Shopping for a new Bentley Continental GT?
SEE LOCAL CLASSIFIEDS
The Bentley Continental coupes and Flying Spur sedan reincarnated the British brand, back when they were new last decade. This year the coupe and convertible earn newly styled bodies and uprated drivetrains, but the changes do little to alter the Conti's awe-inspiring heft and luxurious feel.
Priced from less than $200,000 in base form, the two-doors can spiral up to more than $250,000, depending on which version you choose. But all models share a look, one that's not very much different from prior editions. It's been finessed for a more distinct front end and a slightly lighter appearance down its sides, but mostly, the massive Continental GT and GTC look like well-dressed linebacks, big and bruising but utterly refined. The pillarless Continental GT coupe reads "sportscar" down its curvaceous flanks, though it's truly massive to behold; the GTC convertible seems more classic, its proportions relaxed by the removal of the roof. Inside, the Conti's cockpit is one of the most serene, well-fitted places in the automotive sphere: traditional materials and shapes sit comfortably against a big LCD screen and other modern conveniences, while Bentley logos tuck discreetly and indiscreetly, sometimes, amid square feet of real wood and chrome and yards of carefully stitched leather. Front and center, the dash wears a Breitling timepiece, just like any other Hall of Famer would.
Since launch, the Continental GT has drawn power from a 6.0-liter, twin-turbocharged, W-12 engine teamed with a six-speed automatic and all-wheel drive. This year, nearly every version gets an uprated version of the drivetrain, with 567 horsepower and 516 pound-feet of torque, some 15 hp and 37 lb-ft more than the outgoing model. Bentley estimates 0-60 mph times of less than 4.5 seconds and a top speed of 195 mph, an astonishing feat in a vehicle that weighs almost three tons, or more than some seven-seat utility vehicles. The former Speed versions have taken the model year off, but the Continental GTC Supersports Convertible is carried over from its 2011 form, with 621 hp or 631 hp as an ISR (Ice Speed Record) special edition. These versions are capable of 0-60 mph times of 3.7 seconds or less, and a claimed 204-mph top speed. Acceleration is awesome, but gas mileage is terrible: the Conti GTs are rated at 11/19 mpg.
For a vehicle of its mass and length, the Continental GT has sublime, capable road manners. The standard computer-controlled shocks and three-mode ride control--dubbed Continuous Damping Control (CDC)--combine with all-wheel drive now tuned to deliver more power to the rear wheels than to the fronts. So set up, the Conti GT is amazingly willing to press hard and deep into corners. Its brakes are big and deeply capable, even before you upgrade them to the optional carbon-ceramic rotors, the most powerful brakes ever found on a production car, Bentley says.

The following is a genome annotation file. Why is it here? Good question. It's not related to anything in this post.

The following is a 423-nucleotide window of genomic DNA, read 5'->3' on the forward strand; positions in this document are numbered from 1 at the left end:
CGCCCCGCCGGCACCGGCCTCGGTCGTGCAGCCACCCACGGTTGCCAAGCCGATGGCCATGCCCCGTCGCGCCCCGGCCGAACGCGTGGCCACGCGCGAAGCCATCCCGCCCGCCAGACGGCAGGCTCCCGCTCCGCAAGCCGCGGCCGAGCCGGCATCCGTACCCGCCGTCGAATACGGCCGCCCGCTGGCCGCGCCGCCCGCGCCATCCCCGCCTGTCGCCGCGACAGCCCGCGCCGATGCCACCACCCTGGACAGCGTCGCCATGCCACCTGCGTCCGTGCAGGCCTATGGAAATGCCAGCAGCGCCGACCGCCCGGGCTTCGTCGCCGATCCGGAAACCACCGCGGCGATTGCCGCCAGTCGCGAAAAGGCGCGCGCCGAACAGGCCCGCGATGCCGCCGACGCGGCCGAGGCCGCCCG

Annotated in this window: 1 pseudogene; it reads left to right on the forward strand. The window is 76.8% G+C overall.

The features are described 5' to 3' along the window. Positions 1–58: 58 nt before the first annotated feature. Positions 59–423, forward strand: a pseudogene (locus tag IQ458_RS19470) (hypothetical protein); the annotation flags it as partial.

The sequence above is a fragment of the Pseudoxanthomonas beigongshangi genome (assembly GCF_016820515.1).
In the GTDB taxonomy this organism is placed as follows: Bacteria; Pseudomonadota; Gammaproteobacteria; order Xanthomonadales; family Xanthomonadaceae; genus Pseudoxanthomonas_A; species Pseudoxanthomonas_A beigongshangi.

As large as it is, space isn't the Continental GT's forte. While the driver and front passenger have plenty of shoulder and knee room, as well as ample headroom to go with their fabulously supportive seats, the back seat is difficult to enter easily, and legroom and shoulder room aren't in abundance. All passengers will marvel at the Continental's sensory rush of top-quality materials, from the plush carpets and fine wood and leather, all the way to the padded ski-sack pass-through that expands the cargo room somewhat.
Neither safety agency has crash-tested the Continental--can you just imagine?--but all versions get standard front, side, and curtain airbags, as well as anti-lock brakes, traction and stability control, and all-wheel drive. Convertibles are fitted with automatic pop-up roll bars for added rollover protection, while Supersports versions have revised stability control that lets owners experience a little more wheelspin. Even in the GTC convertible, it can be difficult to gauge the Conti's far-and-away rear end, so the standard rearview camera is much appreciated.
The Continental comes as close to handcrafted as possible, by design. All have standard electronic climate control, Bluetooth and a DVD navigation system that also controls climate and audio functions. The navigation system sports Google maps and a vibrant 8-inch LCD touchscreen. A Naim-engineered audio system has pure, flat sound, for just an additional $7015. The GTC convertibles come with a power top that folds in 25 seconds; it's woven with great quality and damps out a lot of ambient road noise. We heartily recommend the Mulliner package of quilted leather, knurled chrome, and turned aluminum trim, as well as the optional lambs-wool rugs.For more on this spectacular line of coupes and convertibles, see our first drive of the Bentley Continental GTC.
- Feels like every dollar spent
- Twelve cylinders, all lined up in a...W?
- Convertible GTC's drop-top joys
- Bespoke interior choices of wood and leather
- More responsive
- Bulky all the time
- Astonishingly expensive
- Fuel economy is almost a non-starter
- Rear-seat room is skimpy